As first reported here on FAA News, the Planning Board recently reinterpreted the Township's open space requirement which requires not less than 5% of land area of every application consisting of 25 or more units shall be preserved as common open space or shall be dedicated to active recreational or community facilities.

The Board reinterpreted this Ordinance to count
dwellings and finished basements as separate

Board Engineer Terry Vogt noted that this application may not comply with the "new and improved" interpretation of the Open Space ordinance.

Chestnut Street area resident Aaron Hirsch spoke up in opposition to the application, noting that the Board previously denied an application to permit an application with potential for lots of children off Locust Street, and here on Route 70 it is even more dangerous for lots of children.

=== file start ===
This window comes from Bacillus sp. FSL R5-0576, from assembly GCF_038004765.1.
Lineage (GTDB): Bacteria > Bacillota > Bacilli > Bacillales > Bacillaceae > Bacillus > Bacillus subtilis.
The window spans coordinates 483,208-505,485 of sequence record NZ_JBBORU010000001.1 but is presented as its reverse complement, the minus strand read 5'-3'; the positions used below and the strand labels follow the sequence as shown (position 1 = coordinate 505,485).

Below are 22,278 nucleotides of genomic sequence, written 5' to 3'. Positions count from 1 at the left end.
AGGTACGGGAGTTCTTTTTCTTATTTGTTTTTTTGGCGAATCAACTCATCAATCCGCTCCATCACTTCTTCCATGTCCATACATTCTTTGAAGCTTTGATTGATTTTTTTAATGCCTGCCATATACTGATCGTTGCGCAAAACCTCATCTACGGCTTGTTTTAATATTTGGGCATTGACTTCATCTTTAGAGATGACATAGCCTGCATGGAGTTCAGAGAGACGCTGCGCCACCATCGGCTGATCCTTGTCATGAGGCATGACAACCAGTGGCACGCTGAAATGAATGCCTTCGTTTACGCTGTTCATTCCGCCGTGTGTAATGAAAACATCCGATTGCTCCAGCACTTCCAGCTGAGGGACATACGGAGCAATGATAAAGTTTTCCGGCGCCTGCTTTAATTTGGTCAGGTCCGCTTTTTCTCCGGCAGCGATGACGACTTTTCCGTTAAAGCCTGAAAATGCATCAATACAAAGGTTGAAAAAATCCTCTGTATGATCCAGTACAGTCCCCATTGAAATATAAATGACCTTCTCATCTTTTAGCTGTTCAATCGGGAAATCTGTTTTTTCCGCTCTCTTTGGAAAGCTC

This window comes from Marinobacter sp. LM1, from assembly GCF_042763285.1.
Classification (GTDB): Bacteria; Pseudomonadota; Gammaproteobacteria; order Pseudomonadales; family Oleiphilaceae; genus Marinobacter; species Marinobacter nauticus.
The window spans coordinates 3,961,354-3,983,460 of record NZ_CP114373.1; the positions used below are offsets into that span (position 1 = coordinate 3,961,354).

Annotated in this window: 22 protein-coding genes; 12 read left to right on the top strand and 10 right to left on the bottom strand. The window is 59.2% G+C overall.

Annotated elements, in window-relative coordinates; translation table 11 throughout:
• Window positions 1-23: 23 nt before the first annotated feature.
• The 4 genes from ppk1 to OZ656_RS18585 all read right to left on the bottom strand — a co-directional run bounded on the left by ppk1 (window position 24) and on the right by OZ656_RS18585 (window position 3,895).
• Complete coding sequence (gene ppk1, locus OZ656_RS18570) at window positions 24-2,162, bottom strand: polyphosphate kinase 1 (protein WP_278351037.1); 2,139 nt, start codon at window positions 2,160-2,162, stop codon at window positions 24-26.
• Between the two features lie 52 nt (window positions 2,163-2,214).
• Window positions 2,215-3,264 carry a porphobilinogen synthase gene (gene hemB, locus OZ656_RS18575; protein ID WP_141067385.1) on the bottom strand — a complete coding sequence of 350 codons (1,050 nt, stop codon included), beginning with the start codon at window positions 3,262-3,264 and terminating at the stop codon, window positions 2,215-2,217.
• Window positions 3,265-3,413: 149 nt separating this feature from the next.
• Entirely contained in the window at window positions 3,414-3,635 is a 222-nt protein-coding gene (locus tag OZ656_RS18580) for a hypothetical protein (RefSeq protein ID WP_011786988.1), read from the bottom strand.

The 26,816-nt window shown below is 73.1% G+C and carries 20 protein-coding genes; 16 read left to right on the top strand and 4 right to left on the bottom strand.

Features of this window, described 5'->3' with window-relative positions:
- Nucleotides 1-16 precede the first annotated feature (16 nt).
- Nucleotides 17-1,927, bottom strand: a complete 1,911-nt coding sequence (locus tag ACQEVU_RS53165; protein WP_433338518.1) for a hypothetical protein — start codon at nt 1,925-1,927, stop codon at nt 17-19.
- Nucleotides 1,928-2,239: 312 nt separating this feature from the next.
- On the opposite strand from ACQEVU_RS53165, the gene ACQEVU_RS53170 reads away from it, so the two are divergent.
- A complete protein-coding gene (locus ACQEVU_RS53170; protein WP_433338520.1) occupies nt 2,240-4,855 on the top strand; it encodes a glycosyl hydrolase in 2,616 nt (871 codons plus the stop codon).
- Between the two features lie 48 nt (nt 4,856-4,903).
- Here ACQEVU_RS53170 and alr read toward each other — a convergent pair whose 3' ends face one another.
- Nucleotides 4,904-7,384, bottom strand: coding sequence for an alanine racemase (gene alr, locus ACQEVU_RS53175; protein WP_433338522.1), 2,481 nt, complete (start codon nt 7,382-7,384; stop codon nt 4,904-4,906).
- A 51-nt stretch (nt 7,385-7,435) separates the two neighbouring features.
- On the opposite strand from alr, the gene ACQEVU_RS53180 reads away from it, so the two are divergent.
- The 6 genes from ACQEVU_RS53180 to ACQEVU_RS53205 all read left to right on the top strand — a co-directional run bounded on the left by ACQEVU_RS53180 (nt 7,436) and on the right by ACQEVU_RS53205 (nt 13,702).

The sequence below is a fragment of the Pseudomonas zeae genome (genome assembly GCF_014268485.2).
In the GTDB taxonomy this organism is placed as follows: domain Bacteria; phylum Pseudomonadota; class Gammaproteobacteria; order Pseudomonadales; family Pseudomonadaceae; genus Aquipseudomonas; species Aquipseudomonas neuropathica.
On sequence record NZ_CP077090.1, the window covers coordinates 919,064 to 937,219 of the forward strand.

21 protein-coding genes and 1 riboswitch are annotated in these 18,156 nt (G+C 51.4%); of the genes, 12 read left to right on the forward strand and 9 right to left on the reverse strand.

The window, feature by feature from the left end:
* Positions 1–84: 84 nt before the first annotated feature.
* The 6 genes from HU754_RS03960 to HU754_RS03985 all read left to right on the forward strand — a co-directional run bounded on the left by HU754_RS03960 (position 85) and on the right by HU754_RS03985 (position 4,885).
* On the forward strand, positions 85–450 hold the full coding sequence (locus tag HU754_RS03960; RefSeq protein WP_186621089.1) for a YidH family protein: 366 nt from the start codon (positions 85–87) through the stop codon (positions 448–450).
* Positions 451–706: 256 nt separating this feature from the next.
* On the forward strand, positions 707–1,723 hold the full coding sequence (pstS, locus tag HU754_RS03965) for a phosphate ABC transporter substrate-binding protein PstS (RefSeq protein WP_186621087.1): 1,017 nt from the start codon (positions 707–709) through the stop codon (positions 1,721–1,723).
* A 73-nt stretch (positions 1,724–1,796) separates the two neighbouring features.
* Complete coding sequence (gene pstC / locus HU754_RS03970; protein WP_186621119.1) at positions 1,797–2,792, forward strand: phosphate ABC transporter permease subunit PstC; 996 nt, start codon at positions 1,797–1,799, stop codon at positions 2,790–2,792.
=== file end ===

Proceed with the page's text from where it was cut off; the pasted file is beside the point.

Hirsch added that while the Master Plan did recommend amending the zoning ordinances to permit high density housing along some portions of Route 70, that is only once all major roadways in Lakewood are sufficiently widened to provide for better traffic flow; whereas now the zoning ordinance permits allows multifamily development for age-restricted - and this is a lot more appropriate for this site than non-age restricted housing.

Hirsch also noted that this application does not provide any overflow parking.

Board Chairman Abe Halberstam agreed, saying that he was mostly concerned with the proposed development's proximity to Route 70. He noted that he is specifically concerned that the proposed playground is facing Route 70 and it that is very unsafe.

Mr. Flannery responded that they will install a fence around the playground.